Friday, April 16, 2010
There comes a time in everyone’s life when the little birdie needs to fly from its nest, and today, I am that birdie.
I’ve decided to leave my comfort zone for a bit and expand my horizons. It is time to explore suburban neighborhoods beyond Regis Way.
I start my journey early in the morning. I head out of Regis Way to grab some grub at a little breakfast diner I’ve heard rave reviews about. Twenty minutes later, after passing underneath the 105 highway, I find myself next to a gorgeous beach stretching over 2 miles, at a plastic table underneath a large red umbrella. I have arrived at the infamous diner, Uncle Bill’s Pancake House on Highland Avenue in Manhattan Beach, California. The food is exceptional, but the view is even better. This small, seemingly ‘dumpy’ diner is in the middle of one of the most gorgeous beach cities I have ever been to. It is a place I would love to live. A place I would fantasize about living in.
I pass the time people watching. There are young families pushing two strollers, an attractive thirty-something man walking a pristine Scottish-terrier mix that trots show dog style down the clean black pavement, and even a group of forty plus thin attractive women pouring out of a local yoga studio, clad in bright active wear, chatting furiously as they walk to their cars. One woman gets into a BMW X5 luxury SUV, another into a small Mercedes sedan, the last walks towards the beach. I imagine that she’s walking to her extravagant beachfront home and I am immediately jealous. I begin to imagine what my life would be like if I lived here. I would walk from my beach house to the Starbucks on the corner of Manhattan Beach Boulevard every morning, take a jog on the bright grey cement sidewalk that runs along the beach, grab lunch at Katsu-Ya (which has the best sushi around) with my best girlfriends, do some work from home while lounging in the sun on the patio, and then end my day walking hand in hand with my hot dentist boyfriend while our black lab trotted happily alongside our feet. Ah… It would be the life!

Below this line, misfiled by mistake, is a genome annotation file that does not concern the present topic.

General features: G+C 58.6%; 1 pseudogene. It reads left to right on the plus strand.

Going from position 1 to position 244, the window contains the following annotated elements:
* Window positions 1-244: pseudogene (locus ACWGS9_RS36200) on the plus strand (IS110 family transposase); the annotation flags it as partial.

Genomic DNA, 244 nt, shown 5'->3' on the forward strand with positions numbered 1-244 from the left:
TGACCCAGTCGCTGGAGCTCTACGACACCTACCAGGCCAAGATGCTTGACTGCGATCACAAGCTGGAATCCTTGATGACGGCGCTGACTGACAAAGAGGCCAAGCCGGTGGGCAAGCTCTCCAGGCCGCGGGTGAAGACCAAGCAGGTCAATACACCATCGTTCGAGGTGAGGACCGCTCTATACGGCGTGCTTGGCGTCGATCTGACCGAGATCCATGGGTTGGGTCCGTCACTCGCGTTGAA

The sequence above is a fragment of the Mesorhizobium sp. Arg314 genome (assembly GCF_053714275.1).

My starry eye’d fantasy is interrupted by the loud huffing and puffing of my best friend Alex who runs up to my table, sweaty and disheveled, her long blonde hair falling out from underneath her navy blue baseball cap.
“Sorry I’m late!” She says. Alex is a student at Loyola Marymount University who is a nanny for a single mother in Manhattan Beach. She once commented, “I think she is the only divorced working mom in Manhattan Beach.” This is a stigma I’m only beginning to understand now.
You see, despite its ‘quaint’ and friendly exterior, Manhattan Beach is known for its pretentiousness and snobbery. Stereotypically, it is known as a place where most parents’ have a caretaker for their children, pay mortgages on 4000+ square foot million dollar homes and condos, and fight to get their children in the best schools, all the while competing against their neighbors for the nicest car and highest paycheck.
I’m following Alex around for the day so I can get a better idea of what life in Manhattan Beach is like, and if suburban life here is anything like Regis Way. As of now, I’m trying to put the stereotypes aside and see what impressions of the beach city I can discover on my own.
Alex decided that there was no place better that described the city, and the interactions that take place within it, then at T-ball practice.
We arrive at the field that afternoon to the sounds of little boys shrieking as they run away from, not toward, the balls that are being lightly tossed to them.
The first thing I notice about the practice, is that there seems to be a strong separation among groups in the stands. There is a group of Hispanic nannies chatting at the top of the bleachers, a couple of moms standing at the fence, and then a group of thin blonde women chatting loudly in the bottom corner of the bleachers.
I hear one woman complain, “I talked to my mom today and she told me about this movie I should see, and I’m just like god mom, just because I’m a housewife doesn’t mean that I have two hours in my day to see a movie.”
Alex turns to me and rolls her eyes. “Yeah like what is she doing between 9am and 3pm while her kids are at school? Getting her nails done? Going to spin class? I can’t stand those ‘in’ moms.”
“What’s an ‘in’ mom?” I ask.